Rodeos – Summer Fun at What Cost?
It only takes 8 seconds.
The bell rings, the gate opens and out comes a bucking bronco or bull. The daring rider clings tight to his ride until he dismounts, and even then the danger isn’t over. Immediately rodeo clowns swoop in to protect the exiting rider, the animal keeps bucking and anyone nearby can be at risk.
And then, just like that, almost as soon as it started, it’s over – only to repeated by the next competitor.
It’s played out countless times across New Mexico, a state with a rich rodeo history including the 4th of July Maverick Club Rodeo, the longest running open rodeo in the west. That’s not to mention the hundreds of competitions at fairgrounds and competitions like those hosted by the New Mexico Rodeo Association and New Mexico Junior High School Rodeo Association.
Inherent Dangers for Participants
While the New Mexico Equine Activity Statute, enacted in 1993, protects those that participate and host rodeos, the inherent dangers at said events are ever present. For the competitors in any event – bareback riding, saddle bronc riding, team roping, barrel racing and steer racing – injuries range from the nuisance to the fatal.
Annually, the U.S. Professional Rodeo circuit averages one or two deaths. A study by Justin Sportsmedicine Team in Texas reported 2,026 head and face injuries, 1,536 knee injuries and 1,476 shoulder injuries occurred at rodeo events between 1981 and 2005.
A 2007 study by the International SportMed Journal also found that rodeo has an injury rate “10 times greater than football and 13 times greater than ice hockey.”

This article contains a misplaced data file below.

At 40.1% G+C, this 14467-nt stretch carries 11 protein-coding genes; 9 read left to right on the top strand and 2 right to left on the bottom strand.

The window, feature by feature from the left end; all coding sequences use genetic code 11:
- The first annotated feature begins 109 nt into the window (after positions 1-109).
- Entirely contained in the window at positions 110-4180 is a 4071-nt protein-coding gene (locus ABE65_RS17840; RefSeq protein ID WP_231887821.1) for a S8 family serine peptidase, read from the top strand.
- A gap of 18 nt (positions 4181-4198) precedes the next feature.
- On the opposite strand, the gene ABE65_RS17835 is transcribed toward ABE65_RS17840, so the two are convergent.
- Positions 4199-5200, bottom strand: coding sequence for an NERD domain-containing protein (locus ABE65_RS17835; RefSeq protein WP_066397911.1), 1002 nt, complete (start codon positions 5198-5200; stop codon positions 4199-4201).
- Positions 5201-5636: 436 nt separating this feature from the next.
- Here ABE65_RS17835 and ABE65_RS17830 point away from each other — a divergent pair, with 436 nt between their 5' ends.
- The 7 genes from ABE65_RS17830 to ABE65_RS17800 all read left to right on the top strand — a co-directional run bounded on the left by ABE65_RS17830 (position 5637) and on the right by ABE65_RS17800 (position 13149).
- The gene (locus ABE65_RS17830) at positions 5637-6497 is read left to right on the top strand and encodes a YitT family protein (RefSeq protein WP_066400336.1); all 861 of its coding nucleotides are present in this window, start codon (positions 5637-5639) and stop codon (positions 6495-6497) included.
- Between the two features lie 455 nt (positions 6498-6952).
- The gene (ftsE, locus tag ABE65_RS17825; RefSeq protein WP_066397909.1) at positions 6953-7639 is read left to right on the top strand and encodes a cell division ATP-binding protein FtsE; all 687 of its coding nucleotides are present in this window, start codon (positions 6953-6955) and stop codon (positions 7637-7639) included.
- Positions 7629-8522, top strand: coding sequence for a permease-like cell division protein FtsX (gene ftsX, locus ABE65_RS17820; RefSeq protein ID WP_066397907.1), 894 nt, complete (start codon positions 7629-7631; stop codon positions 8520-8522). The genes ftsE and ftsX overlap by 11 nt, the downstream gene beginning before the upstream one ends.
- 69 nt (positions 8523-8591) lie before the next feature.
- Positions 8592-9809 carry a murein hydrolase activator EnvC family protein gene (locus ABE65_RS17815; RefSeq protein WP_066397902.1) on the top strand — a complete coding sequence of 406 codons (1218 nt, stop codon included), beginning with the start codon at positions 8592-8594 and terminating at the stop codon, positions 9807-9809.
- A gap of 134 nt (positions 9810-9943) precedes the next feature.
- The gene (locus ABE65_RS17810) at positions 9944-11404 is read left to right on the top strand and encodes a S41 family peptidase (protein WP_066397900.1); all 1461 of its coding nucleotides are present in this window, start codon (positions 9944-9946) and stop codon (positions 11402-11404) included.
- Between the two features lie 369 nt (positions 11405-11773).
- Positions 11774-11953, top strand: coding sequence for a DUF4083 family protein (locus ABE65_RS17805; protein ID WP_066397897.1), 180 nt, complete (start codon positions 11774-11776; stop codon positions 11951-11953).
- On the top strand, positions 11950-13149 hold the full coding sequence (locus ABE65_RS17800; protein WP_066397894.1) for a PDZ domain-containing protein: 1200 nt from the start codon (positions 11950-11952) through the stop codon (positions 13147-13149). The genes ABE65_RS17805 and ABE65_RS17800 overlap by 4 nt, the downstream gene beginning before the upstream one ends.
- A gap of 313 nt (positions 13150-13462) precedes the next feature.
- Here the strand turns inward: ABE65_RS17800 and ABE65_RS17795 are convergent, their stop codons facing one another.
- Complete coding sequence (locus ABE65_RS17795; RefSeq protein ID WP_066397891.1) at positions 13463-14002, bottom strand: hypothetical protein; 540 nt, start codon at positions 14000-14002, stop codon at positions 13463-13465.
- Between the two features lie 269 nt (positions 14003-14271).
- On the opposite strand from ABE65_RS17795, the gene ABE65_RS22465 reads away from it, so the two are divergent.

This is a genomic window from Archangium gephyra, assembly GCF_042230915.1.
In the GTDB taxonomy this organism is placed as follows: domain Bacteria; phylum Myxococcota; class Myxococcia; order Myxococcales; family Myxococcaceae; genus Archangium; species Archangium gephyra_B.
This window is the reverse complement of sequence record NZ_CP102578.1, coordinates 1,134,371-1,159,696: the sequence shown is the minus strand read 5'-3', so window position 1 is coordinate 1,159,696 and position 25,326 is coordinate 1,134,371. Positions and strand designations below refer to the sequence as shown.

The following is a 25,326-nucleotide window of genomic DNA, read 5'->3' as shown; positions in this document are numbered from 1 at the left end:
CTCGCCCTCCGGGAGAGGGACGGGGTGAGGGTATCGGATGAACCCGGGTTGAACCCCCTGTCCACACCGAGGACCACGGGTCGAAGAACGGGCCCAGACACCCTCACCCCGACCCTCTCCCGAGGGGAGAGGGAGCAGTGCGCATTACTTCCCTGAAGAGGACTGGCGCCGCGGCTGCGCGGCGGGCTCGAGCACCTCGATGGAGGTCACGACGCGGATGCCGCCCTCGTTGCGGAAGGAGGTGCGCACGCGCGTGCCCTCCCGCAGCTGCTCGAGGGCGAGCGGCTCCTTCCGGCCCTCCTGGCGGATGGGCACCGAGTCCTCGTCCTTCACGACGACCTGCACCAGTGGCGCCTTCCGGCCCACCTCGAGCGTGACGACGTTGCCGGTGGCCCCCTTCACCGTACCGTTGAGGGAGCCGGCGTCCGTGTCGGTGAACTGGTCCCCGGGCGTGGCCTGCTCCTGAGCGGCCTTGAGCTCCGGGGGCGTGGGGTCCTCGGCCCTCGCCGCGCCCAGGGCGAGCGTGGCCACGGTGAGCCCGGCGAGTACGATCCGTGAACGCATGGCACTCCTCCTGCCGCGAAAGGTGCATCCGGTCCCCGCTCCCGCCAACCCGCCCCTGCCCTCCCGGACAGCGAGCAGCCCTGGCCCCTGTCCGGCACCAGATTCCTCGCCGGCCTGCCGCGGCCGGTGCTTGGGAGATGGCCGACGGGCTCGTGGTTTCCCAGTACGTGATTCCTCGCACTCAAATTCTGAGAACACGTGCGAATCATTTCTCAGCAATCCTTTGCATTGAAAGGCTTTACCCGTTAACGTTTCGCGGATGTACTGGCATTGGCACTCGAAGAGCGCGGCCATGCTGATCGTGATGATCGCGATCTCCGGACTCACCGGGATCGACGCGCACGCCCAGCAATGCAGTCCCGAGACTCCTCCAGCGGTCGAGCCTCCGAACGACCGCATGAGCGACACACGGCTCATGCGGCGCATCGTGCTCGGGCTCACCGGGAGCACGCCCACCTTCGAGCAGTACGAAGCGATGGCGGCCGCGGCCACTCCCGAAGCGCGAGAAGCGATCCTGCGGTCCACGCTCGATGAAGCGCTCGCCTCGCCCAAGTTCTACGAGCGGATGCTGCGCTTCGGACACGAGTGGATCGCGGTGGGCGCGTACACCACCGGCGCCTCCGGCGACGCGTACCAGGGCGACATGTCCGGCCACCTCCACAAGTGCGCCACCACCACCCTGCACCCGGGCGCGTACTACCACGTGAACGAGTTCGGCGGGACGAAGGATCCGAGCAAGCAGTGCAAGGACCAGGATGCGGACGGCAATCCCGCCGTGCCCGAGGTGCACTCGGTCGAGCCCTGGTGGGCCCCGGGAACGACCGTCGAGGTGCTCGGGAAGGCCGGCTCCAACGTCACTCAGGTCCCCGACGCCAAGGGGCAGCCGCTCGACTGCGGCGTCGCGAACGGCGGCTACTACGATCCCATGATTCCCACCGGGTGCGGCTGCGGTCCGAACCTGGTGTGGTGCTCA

Riders risk head-injury, neck, and spinal injuries, lacerations, paralysis, thumb and hand injuries, as well as a potential to injure just about any part of their body. The injuries to competitors have referenced concussion safety by the National Football League, and sparked debate regarding national rodeo attire and response.
What little data has been collected about rodeo injuries, one study found 859 concussions were registered during various competitions such as calf roping, bareback riding and bull riding over the same 1981 to 2005 period. This occurs, even when competitors are wearing helmets.
Outside of the Professional Bull Riders Circuit, which requires anyone born after 1994 to wear a helmet, many riders are still seen wearing cowboy hats – a trend some competitors are trying to change. And helmets do little when the unexpected happened, as a freak rodeo accident showed when it killed a Kansas City girl. Her horse apparently had a heart attack and it rolled on top of her.
Risks to Spectators and Staff
Injuries are also not just relegated to riders. Staff such as rodeo clowns, photographers, and spectators may also be hurt.
New Mexico Equine Activity Statute
Nevertheless, the 1993 statute recognized the dangers of the sport. “The legislature recognizes that persons who participate in or observe equine activities may incur injuries as a result of the numerous inherent risks involved in such activities,” it says. It further states that no one “is liable for personal injuries or for the death of a rider that may occur as a result of the behavior of equine animals while engaged in any equine activities.”
Conditional Limited Liability
However, while the sport is recognizably dangerous, negligence for safety by the operator, owner, trainer or promotor can make one liable.
This includes instances where they knew or should have known that the equipment was faulty, they didn’t check the rider’s ability to participate, or the existence of a “dangerous condition” at the facility that they knew about.
Simple maintenance of the facility, sufficient warning signs, and clearly marked areas can go a long way to helping.
Source: Justin Sportsmedicine Team
Common Rodeo Injuries
Source: Justin Sportsmedicine Team